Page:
For the actual research that is embedded in the conceptual foundation and setting of the story, characters need to be designed that depict the major scientific elements and endeavors. Based on the conceptual foundation, one may re-adjust the focus of the original research publication to develop an easy-to-follow, exciting, and humorous comic story. Humor especially sets free emotional energy, often leading to positive feedbacks. Such feedbacks can both enhance reading motivation as well as speed [27]. Therefore, all information must be covered graphically or in the form of speech bubbles.
The characters play an important role in the emotionalization of science communication [28]. The audience can be influenced, because a comic illustration of characters linked to broadly relatable concepts might wake emotions in the reader. Therefore, it is important to design characters that enhance the scientific story, depict certain details related to scientific context, methods, etc., or have specific functions that further or deepen the narrative. Iconic characters can help embed a complex scientific problem or process in a storyline [29]. Additionally, technical terms that are essential for the story must therefore be de-mystified to keep the drive of the narrative style. This de-mystification can be done en route by various characters, or it may be more efficient (and improve the story’s fluidity) if an individual character is developed that de-mystifies all the unavoidable technical terms—a science communicator.
In our example [26], a sultan and a “science jinn” (Figure 3) were developed to build a pair of friendly but contradicting buddies. The sultan is a well-tempered and a wise ruler of a fictitious, Arabic realm. He has a great interest in sustainable technologies to economically maintain his megacity and the beautiful environment in the future. He is giving important background information in colloquial language. However, the science jinn is willing to explain disciplinary terminology and to bridge disciplinary boundaries to finally attain solutions. Ultimately, the science jinn is a science communicator, who translates expert knowledge from different disciplines in an interdisciplinary research team. He is treated as being omniscient, but, in our example, to provide character, he also is portrayed as a real fault-finder and even interrupts the sultan, because he always knows best. It is challenging to develop a likeable character that is all-knowing, or at least enough-knowing, to explain every technical term. As a result, traits for the humanization of the science communicator character are recommended, but will naturally vary depending on the relationship that character has with others.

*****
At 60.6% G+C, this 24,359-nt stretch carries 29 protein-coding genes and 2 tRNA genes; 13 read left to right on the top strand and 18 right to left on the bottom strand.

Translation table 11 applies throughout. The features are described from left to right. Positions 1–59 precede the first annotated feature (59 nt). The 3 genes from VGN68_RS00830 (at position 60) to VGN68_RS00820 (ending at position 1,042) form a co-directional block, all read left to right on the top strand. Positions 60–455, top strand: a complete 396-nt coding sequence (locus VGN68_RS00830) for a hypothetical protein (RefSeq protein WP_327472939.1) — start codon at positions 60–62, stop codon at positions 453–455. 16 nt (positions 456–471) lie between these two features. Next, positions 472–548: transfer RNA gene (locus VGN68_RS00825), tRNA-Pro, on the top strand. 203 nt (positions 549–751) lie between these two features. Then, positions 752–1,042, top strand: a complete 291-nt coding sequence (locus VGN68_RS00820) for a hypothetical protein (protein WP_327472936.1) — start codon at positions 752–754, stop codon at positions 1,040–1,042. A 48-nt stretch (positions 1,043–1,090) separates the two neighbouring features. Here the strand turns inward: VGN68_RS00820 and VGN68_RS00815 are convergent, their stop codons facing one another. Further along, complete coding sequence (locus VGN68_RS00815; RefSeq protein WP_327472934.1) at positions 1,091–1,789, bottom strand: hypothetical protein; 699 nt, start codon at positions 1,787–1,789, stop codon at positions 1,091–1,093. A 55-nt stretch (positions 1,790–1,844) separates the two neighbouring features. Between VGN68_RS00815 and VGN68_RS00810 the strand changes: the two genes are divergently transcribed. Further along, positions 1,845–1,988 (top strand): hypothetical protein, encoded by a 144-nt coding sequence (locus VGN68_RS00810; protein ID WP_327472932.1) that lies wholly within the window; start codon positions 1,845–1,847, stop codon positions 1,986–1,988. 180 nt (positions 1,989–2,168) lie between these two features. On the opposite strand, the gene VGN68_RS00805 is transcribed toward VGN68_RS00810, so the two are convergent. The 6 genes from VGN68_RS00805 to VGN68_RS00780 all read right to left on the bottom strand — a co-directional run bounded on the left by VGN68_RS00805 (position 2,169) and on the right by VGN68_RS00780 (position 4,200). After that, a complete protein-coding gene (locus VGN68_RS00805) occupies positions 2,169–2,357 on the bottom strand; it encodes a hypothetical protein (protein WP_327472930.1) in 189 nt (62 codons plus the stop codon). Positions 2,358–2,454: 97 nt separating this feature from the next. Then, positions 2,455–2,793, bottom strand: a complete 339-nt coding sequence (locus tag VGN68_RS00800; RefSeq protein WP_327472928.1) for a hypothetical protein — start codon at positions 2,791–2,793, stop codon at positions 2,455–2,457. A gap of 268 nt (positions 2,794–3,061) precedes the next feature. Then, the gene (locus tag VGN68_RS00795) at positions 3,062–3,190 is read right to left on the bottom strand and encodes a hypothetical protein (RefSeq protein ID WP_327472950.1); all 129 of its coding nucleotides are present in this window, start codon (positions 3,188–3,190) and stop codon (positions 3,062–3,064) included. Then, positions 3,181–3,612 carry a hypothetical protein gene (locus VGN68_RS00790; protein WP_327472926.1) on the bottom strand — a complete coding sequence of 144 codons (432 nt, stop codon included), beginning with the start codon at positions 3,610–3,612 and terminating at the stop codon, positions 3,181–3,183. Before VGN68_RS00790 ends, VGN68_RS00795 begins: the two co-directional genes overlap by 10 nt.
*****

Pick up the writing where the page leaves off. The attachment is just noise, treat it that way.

An example of the science jinn’s capability to overcome interdisciplinary communication barriers includes: a character drinks sweet tea in one scene and says: “The glucose in the tea is directly imported into the mitochondria in my body cells!” The science jinn translates for the non-expert reader that “Sugar is pure energy. Plant cell walls are mainly composed of sugars”. This is a strategy to use characters and settings to visually convey scientific concepts or experiments in sequential art. We illustrated the energy boost effect by means of a power flash and a mirrored image of the scientist (Figure 4) that is a reminiscence to Asterix’ magic potion effect. Other examples to illustrate processes may be Popeye’s spinach for energy boosts or Speedy Gonzales for speedy processes. In addition, some dummy or side story characters can be employed to add practical jokes. In our comic, the sultan always mentions his mother in law, but she never shows up.